Example Wedding Reception Timeline: What Happens and When?

Wedding receptions can be the most daunting part of planning a wedding. In comparison, the ceremony should seem nice and simple - most of what you have to do during that is dictated by your venue, officiant and legal vows.
But the reception is the time for you to really show off your party planning skills. Let’s be honest for a moment: for your guests, the reception is the real reason they came. Sure, they’re happy and excited for you, but a bar, a free meal, and lots of dancing is all any of us really want. So you need to make sure your reception is not only in keeping with your style and budget, but also keeps the guests fed and happy!

Now, if you’re feeling the pressure after reading that, worry not! We’ve put together an example timeline of what happens during a wedding reception - so you can anticipate the day and start planning ahead to make it the best party anyone’s ever seen!

What Is a Wedding Reception?

Before we discuss the timing of the event, let’s first clarify what the wedding reception actually is. There is some confusion around this term, because it can mean something slightly different at every wedding.
The word reception means the process of receiving something – in this case, receiving the bride and groom, and celebrating their new marriage. So the wedding reception always takes place after the ceremony, after the wedded couple have officially tied the knot.
Some people consider the photos, cocktail hour, and wedding breakfast to be part of the reception. Others, when they talk about the “reception”, are referring only to the evening party (with music, dancing, drinks and a buffet).
In this guide, we’ll consider everything that happens post-ceremony as part of the reception.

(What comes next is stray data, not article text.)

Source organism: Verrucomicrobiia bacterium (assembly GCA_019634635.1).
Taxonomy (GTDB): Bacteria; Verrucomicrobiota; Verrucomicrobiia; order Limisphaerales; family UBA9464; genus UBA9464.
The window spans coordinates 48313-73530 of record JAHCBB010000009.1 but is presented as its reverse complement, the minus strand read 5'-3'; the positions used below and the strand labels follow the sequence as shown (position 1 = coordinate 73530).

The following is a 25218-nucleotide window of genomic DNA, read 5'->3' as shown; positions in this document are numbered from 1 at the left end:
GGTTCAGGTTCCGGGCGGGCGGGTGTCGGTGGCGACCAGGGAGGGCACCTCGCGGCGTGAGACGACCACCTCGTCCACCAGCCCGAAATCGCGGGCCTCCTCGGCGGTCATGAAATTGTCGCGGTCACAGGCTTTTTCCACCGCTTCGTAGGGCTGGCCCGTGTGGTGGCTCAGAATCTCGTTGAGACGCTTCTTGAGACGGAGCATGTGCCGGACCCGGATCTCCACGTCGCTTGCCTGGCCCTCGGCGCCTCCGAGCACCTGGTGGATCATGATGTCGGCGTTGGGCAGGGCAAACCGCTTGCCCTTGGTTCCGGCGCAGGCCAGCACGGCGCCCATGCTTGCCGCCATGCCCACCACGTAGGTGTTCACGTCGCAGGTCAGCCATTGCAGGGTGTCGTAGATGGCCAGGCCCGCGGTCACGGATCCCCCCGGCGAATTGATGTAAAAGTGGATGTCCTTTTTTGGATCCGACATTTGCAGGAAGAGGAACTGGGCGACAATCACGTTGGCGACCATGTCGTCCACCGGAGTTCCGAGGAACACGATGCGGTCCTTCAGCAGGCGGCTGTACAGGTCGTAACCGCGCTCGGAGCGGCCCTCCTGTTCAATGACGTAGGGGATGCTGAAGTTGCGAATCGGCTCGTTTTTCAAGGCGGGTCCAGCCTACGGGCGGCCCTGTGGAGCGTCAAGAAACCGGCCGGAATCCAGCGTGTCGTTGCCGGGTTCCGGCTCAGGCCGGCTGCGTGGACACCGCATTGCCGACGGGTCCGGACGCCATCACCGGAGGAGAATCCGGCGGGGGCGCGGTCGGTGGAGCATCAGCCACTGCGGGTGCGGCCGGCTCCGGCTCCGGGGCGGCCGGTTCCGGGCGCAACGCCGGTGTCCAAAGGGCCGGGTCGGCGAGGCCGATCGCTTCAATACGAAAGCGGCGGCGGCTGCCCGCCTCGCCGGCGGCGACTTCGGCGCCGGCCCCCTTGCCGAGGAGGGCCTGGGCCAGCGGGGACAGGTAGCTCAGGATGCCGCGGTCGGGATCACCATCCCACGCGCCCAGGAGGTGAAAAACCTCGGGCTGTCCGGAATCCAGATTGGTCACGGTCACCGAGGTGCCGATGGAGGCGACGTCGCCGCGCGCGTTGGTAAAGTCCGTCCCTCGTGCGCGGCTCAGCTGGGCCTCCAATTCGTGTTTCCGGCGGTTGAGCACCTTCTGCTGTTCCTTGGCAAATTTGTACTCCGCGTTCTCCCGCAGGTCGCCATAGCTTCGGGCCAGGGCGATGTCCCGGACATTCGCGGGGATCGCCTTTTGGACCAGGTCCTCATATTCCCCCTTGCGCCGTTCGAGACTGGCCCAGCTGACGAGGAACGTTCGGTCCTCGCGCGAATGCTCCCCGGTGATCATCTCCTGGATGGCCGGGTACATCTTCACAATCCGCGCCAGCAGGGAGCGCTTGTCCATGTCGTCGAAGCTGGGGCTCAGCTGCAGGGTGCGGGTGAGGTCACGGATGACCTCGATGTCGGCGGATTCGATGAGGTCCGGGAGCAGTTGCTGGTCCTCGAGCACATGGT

Photos, Cocktails and Canapés: 1-2 hours

After you’ve kissed your new spouse, your guests will celebrate as you walk back down the aisle as newlyweds. If you’re having formal photos of the wedding taken by a professional photographer, now is the time to do it.
Likely these photos will involve the wedding party, so keep everyone you need close at hand so they don’t all rush off to the reception. The entire photo session should take between 1 and 2 hours.

The cocktail hour (which, despite its name, is often longer than an hour) typically takes place alongside the wedding photos. This means that guests who can enjoy a drink, a chat, and some canapés while they wait. You may also have some entertainment at this stage, such as a string quartet.
Many couples have said that this is one of the only parts of the day that you’ll have time with just your significant other, so enjoy this as one of the first moment’s alone with your new other half!

The Wedding Breakfast: 2 – 2.5 hours

After the photos, it’s time to start seating all of your guests for the wedding breakfast, which is typically a sit-down meal. You may or may not have a receiving line, where the newlyweds greet each guest as they enter the room.
Once every guest is seated (with the help of a well-designed table plan and place cards), food is served. Wedding breakfasts usually consist of three courses: a starter, main course, and dessert or wedding cake.

Speeches and Toasts: 30 minutes – 1 hour

At some weddings, the speeches and toasts take place before the dessert course. At others, the speeches may be given while guests are eating dessert, or afterwards. It’s up to you.
Traditionally, the speeches and toasts are given by the groom, the best man, and the father of the bride. However, at modern weddings you may well wish other people to speak, such as the bride and the maid of honour. This will of course affect how long the speeches will take.
Each speech ends with a toast to the bride and groom, the wedding party, and/or the guests. Don’t forget to have the staff pour champagne before the speeches begin!

Room Turnaround: 30 minutes – 1 hour

After the wedding breakfast is over, it will usually take between 30 minutes and an hour for caterers to clean up and for the venue staff to turn the room around, ready for the evening reception. The DJ or live band will also use this time to start setting up their equipment.

During this time, guests may either:
• Go home, freshen up and change into a less formal outfit that’s easier to dance in (if they live close enough)